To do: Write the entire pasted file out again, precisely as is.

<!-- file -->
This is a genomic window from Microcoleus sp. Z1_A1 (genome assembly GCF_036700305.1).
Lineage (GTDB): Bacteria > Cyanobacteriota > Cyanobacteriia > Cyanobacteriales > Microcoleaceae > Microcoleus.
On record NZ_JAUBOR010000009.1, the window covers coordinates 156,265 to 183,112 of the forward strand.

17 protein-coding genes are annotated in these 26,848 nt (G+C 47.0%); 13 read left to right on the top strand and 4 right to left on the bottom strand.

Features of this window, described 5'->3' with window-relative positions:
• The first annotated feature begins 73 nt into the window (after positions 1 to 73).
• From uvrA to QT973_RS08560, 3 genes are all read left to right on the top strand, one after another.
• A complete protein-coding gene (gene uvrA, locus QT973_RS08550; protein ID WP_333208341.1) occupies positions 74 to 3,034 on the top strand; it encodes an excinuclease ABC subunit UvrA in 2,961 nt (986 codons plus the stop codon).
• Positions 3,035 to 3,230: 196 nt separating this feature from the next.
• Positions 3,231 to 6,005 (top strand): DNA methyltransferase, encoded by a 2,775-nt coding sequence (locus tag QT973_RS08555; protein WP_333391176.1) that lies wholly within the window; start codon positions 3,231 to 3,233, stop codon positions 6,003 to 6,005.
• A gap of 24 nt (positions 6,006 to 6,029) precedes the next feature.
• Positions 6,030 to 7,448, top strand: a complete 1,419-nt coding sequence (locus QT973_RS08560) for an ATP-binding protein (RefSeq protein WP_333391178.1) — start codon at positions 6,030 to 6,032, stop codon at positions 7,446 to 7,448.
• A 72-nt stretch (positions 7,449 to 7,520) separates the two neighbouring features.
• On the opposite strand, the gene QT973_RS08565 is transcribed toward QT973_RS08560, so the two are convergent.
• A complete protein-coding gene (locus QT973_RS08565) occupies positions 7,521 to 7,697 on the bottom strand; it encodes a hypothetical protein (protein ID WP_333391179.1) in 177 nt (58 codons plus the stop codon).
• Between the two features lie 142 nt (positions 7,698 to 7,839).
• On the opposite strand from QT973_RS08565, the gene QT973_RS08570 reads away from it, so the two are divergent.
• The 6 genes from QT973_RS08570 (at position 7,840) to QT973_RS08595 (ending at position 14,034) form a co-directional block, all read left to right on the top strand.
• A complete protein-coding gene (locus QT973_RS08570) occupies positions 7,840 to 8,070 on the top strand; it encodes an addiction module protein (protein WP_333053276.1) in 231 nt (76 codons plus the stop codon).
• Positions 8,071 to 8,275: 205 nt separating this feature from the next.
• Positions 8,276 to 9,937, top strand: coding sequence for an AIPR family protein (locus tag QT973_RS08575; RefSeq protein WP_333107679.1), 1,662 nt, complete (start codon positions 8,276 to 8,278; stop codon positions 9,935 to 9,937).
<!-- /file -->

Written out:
This is a genomic window from Microcoleus sp. Z1_A1 (genome assembly GCF_036700305.1).
Lineage (GTDB): Bacteria > Cyanobacteriota > Cyanobacteriia > Cyanobacteriales > Microcoleaceae > Microcoleus.
On record NZ_JAUBOR010000009.1, the window covers coordinates 156,265 to 183,112 of the forward strand.

17 protein-coding genes are annotated in these 26,848 nt (G+C 47.0%); 13 read left to right on the top strand and 4 right to left on the bottom strand.

Features of this window, described 5'->3' with window-relative positions:
• The first annotated feature begins 73 nt into the window (after positions 1 to 73).
• From uvrA to QT973_RS08560, 3 genes are all read left to right on the top strand, one after another.
• A complete protein-coding gene (gene uvrA, locus QT973_RS08550; protein ID WP_333208341.1) occupies positions 74 to 3,034 on the top strand; it encodes an excinuclease ABC subunit UvrA in 2,961 nt (986 codons plus the stop codon).
• Positions 3,035 to 3,230: 196 nt separating this feature from the next.
• Positions 3,231 to 6,005 (top strand): DNA methyltransferase, encoded by a 2,775-nt coding sequence (locus tag QT973_RS08555; protein WP_333391176.1) that lies wholly within the window; start codon positions 3,231 to 3,233, stop codon positions 6,003 to 6,005.
• A gap of 24 nt (positions 6,006 to 6,029) precedes the next feature.
• Positions 6,030 to 7,448, top strand: a complete 1,419-nt coding sequence (locus QT973_RS08560) for an ATP-binding protein (RefSeq protein WP_333391178.1) — start codon at positions 6,030 to 6,032, stop codon at positions 7,446 to 7,448.
• A 72-nt stretch (positions 7,449 to 7,520) separates the two neighbouring features.
• On the opposite strand, the gene QT973_RS08565 is transcribed toward QT973_RS08560, so the two are convergent.
• A complete protein-coding gene (locus QT973_RS08565) occupies positions 7,521 to 7,697 on the bottom strand; it encodes a hypothetical protein (protein ID WP_333391179.1) in 177 nt (58 codons plus the stop codon).
• Between the two features lie 142 nt (positions 7,698 to 7,839).
• On the opposite strand from QT973_RS08565, the gene QT973_RS08570 reads away from it, so the two are divergent.
• The 6 genes from QT973_RS08570 (at position 7,840) to QT973_RS08595 (ending at position 14,034) form a co-directional block, all read left to right on the top strand.
• A complete protein-coding gene (locus QT973_RS08570) occupies positions 7,840 to 8,070 on the top strand; it encodes an addiction module protein (protein WP_333053276.1) in 231 nt (76 codons plus the stop codon).
• Positions 8,071 to 8,275: 205 nt separating this feature from the next.
• Positions 8,276 to 9,937, top strand: coding sequence for an AIPR family protein (locus tag QT973_RS08575; RefSeq protein WP_333107679.1), 1,662 nt, complete (start codon positions 8,276 to 8,278; stop codon positions 9,935 to 9,937).